After having such a positive experience on the London food tour, Sandra thought we should try one in Amsterdam since neither of us knew much about Dutch cuisine.
We were especially excited about the one we found, as it took us through the upcoming Jordaan neighborhood. This area originally was for the working class, full of warehouses and even the slums of Amsterdam. It has now been revitalized with new shops and cafés, and has become a very desirable (and thus expensive) place to live.
While discovering a bit about this area, we got to eat a ton of food and learned that, interestingly, the Dutch are known to have quite a bland palate with little use of spice. One of the most popular snacks is a simple sandwich made with one slice of cheese.
Despite this, there are a few well known Dutch foods we got to enjoy, including apple pie and Gouda cheese. But, enough with the chatter and onto the food of our Jordaan food tour:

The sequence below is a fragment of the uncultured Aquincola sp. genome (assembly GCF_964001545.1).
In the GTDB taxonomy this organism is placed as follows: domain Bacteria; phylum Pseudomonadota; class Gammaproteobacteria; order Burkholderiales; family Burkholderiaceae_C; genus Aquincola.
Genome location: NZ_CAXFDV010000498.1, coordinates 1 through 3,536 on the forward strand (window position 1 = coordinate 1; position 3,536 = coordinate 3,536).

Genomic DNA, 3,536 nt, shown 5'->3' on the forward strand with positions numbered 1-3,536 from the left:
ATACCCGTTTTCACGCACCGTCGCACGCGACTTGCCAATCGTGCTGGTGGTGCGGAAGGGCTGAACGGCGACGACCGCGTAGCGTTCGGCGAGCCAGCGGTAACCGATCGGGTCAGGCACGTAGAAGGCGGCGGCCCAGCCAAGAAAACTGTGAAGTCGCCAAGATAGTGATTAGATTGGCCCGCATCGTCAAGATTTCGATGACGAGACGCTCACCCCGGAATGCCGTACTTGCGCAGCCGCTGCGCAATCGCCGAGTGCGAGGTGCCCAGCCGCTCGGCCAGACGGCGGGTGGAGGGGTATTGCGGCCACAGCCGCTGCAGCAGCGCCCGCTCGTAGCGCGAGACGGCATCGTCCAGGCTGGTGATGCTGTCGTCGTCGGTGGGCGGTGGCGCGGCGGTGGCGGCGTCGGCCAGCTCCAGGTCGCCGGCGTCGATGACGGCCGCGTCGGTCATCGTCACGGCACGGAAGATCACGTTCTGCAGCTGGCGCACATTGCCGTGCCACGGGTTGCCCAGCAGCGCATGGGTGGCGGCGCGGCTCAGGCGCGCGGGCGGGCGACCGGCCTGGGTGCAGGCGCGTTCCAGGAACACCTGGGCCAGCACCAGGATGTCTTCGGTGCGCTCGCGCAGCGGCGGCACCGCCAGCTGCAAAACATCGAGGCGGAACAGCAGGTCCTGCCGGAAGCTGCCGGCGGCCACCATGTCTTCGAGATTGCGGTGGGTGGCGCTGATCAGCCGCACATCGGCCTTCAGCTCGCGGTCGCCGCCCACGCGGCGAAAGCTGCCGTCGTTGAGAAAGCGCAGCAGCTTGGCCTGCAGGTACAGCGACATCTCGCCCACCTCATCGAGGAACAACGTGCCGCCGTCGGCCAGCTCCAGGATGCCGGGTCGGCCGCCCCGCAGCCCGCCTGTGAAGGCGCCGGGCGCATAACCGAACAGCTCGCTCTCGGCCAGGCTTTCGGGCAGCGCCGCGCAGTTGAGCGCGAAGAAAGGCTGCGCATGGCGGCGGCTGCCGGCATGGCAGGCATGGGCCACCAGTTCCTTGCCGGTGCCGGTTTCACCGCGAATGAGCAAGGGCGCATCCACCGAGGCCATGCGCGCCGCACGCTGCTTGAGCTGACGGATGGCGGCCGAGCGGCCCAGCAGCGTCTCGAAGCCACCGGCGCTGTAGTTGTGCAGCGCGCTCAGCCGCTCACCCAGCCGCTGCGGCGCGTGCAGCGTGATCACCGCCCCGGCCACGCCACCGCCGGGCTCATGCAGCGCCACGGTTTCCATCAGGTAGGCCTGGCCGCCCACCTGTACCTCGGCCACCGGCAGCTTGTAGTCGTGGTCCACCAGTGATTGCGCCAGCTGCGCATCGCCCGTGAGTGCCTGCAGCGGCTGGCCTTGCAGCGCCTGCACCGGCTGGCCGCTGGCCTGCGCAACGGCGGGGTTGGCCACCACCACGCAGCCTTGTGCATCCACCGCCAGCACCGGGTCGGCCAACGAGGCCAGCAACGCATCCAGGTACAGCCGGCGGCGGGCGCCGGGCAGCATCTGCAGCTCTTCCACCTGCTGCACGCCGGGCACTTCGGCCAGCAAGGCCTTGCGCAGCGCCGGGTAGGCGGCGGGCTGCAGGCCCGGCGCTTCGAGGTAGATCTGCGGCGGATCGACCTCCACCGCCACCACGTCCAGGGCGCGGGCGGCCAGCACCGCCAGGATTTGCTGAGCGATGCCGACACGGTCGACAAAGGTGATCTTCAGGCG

Dutch Apple Pie
Our Jordaan food tour started the best way possible: with dessert. We went to Cafe Papeneiland, which is a “brown cafe” – the Dutch equivalent of an English pub with dark, wooden interiors (hence the “brown”) and a laid back drinking atmosphere.
Here we had a giant piece of apple pie, which the Dutch are known for and quite proud of. Dutch Apple pie differs from the usual in its use of cinnamon and lemon juice in the recipe, plus a different kind of cake-like crust.
This cafe has been making the same recipe of apple pie for hundreds of years, and apparently all the men in the family are named the same. So, if you step inside and call out their name for service, you’ll never be wrong!
Perhaps the best part of this whole encounter was that at the end of our pie tasting, one of our North American counterparts pulled a grocery bag out of her purse and dumped the remainder of her pie right in. She then squished the whole bag back into her purse as our guide looked at her in disbelief and some disdain.
Dutch cheese = the famous Gouda, named after the Netherlands town of Gouda. Interestingly, “Gouda” doesn’t actually refer to a type of cheese, but instead to a way of manufacturing cheese. During the cheese making process some of the whey is replaced with water, making a sweeter cheese. With its yellow or red wax coating, Gouda (“HOW-dah”) is easily recognized.